Wednesday, December 12, 2012

Older Parenthood: Upending American Society?

I was at a meeting recently with several female physicians and young therapists. We were discussing a patient who was 45 years old and had a six year old son. One of the therapists commented:

"So that means she was.... 39 when she had a baby. That's so.... old!"

Crickets chirped. Almost every physician in that room had children at 39 or older.

On Facebook this morning, one of my friends posted an article about how families are having children at older ages and the consequences of this decision.

In case you don't to read the article, these are its main points:

1) The chances of learning disabilities as well as certain other problems such as schizophrenia and autism increase severalfold in older parents.

2) Women who have their first child at an older age are less likely to have the number of children they wanted ten years earlier.

3) Reproduction becomes more difficult and costly as you age.

4) Having children at an older age means having older grandparents for your kids.

5) Having children at an older age means dying when your kids are younger or at least being more infirm for most of their adulthood.

At the same time, the article also cites that children of older parents grow up in wealthier households, lead more stable lives, and do better in school.

Ultimately, it's a very personal decision, but I know when it comes to motherhood, we are all wracked with guilt about our decisions, and one of the earliest decisions you have as a mother is when to have babies.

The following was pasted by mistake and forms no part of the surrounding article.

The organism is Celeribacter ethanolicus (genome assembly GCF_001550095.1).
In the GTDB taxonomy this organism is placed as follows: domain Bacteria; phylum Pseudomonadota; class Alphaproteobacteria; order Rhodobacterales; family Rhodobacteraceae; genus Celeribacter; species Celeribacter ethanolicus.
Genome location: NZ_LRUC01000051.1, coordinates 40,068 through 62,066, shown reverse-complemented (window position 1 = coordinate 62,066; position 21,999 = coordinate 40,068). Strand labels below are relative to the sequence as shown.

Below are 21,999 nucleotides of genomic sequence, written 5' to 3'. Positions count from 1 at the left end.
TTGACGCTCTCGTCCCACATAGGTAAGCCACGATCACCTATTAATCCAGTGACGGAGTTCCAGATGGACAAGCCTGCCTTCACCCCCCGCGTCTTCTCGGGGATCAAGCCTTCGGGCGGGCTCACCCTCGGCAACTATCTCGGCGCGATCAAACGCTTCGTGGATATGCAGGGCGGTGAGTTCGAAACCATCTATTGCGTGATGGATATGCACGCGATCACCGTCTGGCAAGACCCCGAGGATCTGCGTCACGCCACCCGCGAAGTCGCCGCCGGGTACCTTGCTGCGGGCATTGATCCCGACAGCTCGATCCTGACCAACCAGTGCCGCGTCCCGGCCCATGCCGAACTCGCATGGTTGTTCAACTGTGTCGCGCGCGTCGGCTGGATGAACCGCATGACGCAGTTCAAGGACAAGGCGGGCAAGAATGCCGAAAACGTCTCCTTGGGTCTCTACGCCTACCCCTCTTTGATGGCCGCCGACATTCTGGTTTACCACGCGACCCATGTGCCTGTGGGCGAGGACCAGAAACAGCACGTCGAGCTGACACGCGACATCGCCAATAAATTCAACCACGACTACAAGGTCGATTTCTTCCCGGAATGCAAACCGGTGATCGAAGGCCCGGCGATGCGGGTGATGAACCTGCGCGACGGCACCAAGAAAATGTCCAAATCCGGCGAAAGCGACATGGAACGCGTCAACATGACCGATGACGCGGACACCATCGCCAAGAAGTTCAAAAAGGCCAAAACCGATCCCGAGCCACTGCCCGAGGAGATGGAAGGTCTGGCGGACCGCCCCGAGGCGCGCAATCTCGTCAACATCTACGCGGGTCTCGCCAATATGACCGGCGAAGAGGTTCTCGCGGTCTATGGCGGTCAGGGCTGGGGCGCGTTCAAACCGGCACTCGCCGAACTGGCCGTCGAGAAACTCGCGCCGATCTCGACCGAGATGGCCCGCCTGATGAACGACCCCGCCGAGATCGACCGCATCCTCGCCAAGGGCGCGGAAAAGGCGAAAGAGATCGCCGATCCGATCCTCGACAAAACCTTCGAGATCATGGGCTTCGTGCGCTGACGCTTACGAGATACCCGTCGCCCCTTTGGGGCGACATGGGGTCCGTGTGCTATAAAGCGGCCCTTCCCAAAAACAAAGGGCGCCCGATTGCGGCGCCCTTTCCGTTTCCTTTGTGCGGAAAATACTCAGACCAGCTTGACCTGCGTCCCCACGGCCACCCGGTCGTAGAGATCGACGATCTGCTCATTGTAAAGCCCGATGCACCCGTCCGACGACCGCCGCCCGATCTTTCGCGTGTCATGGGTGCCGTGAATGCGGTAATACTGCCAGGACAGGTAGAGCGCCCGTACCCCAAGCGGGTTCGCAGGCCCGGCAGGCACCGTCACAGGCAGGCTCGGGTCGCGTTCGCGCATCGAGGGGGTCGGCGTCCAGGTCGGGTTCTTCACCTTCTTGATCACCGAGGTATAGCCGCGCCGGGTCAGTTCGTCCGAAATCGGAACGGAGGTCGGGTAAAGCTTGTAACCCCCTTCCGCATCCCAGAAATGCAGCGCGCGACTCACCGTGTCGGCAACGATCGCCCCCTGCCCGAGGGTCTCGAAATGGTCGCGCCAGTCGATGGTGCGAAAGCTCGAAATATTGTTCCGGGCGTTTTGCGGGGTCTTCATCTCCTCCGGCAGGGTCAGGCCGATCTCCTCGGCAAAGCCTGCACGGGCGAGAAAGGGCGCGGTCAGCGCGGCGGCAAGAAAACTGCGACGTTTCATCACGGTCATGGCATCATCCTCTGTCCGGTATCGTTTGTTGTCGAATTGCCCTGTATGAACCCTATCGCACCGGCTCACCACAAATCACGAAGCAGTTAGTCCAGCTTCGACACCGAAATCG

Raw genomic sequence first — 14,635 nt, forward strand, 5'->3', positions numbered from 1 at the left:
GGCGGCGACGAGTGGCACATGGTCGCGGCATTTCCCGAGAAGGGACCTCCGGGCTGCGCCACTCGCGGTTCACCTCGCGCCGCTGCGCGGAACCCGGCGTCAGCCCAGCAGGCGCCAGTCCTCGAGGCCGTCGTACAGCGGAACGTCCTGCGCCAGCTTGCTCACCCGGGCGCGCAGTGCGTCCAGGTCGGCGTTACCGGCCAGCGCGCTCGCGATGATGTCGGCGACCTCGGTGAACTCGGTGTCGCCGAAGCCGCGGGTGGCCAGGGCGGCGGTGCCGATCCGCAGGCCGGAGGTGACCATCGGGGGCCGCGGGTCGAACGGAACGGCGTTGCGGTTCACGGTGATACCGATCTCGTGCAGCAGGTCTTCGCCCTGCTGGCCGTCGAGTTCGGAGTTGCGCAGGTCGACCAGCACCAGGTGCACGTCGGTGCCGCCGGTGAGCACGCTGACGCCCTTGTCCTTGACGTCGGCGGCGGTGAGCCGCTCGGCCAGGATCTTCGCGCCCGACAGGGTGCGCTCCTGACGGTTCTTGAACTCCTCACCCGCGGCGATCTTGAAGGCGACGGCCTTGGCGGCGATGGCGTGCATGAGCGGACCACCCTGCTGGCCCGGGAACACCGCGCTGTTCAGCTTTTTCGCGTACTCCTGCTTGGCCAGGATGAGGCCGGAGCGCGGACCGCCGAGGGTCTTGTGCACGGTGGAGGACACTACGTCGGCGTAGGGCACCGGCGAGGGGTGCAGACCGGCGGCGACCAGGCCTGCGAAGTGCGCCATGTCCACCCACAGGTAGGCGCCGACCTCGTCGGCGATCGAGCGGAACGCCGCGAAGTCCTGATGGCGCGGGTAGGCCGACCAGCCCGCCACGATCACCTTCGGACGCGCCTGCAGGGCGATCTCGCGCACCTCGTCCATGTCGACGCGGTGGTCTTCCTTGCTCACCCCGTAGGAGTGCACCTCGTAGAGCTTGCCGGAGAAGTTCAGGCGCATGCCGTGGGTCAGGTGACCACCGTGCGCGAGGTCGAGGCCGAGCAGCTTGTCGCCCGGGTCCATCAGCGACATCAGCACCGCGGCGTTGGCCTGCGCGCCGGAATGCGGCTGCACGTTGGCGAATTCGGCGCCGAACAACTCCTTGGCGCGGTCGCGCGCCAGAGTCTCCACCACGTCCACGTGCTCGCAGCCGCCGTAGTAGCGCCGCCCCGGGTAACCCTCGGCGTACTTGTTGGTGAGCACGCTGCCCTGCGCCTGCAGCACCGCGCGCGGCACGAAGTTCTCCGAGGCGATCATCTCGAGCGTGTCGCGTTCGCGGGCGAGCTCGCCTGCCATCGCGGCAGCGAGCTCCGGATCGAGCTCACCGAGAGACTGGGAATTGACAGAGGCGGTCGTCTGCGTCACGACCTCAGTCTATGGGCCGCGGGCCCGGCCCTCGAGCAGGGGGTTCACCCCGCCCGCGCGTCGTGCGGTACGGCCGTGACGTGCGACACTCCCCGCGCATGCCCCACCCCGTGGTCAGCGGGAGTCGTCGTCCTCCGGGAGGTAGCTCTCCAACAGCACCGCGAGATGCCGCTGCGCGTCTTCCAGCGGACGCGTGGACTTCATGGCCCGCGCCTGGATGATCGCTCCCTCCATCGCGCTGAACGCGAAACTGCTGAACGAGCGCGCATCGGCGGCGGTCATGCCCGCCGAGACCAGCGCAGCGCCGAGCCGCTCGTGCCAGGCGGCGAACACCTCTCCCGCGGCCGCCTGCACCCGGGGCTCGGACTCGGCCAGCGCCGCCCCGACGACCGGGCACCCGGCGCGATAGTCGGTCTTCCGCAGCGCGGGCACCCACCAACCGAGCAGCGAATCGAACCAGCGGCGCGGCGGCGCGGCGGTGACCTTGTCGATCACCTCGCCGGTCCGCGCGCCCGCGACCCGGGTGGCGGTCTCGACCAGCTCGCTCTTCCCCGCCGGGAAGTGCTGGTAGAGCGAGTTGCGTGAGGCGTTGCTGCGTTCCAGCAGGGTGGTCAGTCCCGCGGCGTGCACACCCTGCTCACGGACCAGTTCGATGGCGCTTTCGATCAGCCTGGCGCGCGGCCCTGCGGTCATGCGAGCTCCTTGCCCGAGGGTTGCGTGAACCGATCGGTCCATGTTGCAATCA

1. It is a personal decision, but I don't think it is *just* a personal decision. Things like family leave and the availability of reliable, affordable, good child care are public policy issues that influence family life. And they can influence when and how many kids people have. The example of France is used in the article - good care & leave policies and one of the highest rates of childbearing in Western Europe.

    And the consequences of this personal decison also impact society - having more people with learning disabilities & mental illness, left without parental support at a younger age and the aging of older parents who don't have settled kids to care for them.

    It may chafe against our notion of personal freedom but I think these factors bear considering when thinking about family planning. In the 70s and 80s women delayed childbearing because it was easier to get ahead professionally without the burden of a family. We changed our personal lives instead of making society change for us. I think it is time for us to implement policies that make it easier for younger mothers & fathers so the choice is an actual one, not a default decision becuase the alternative is too daunting.


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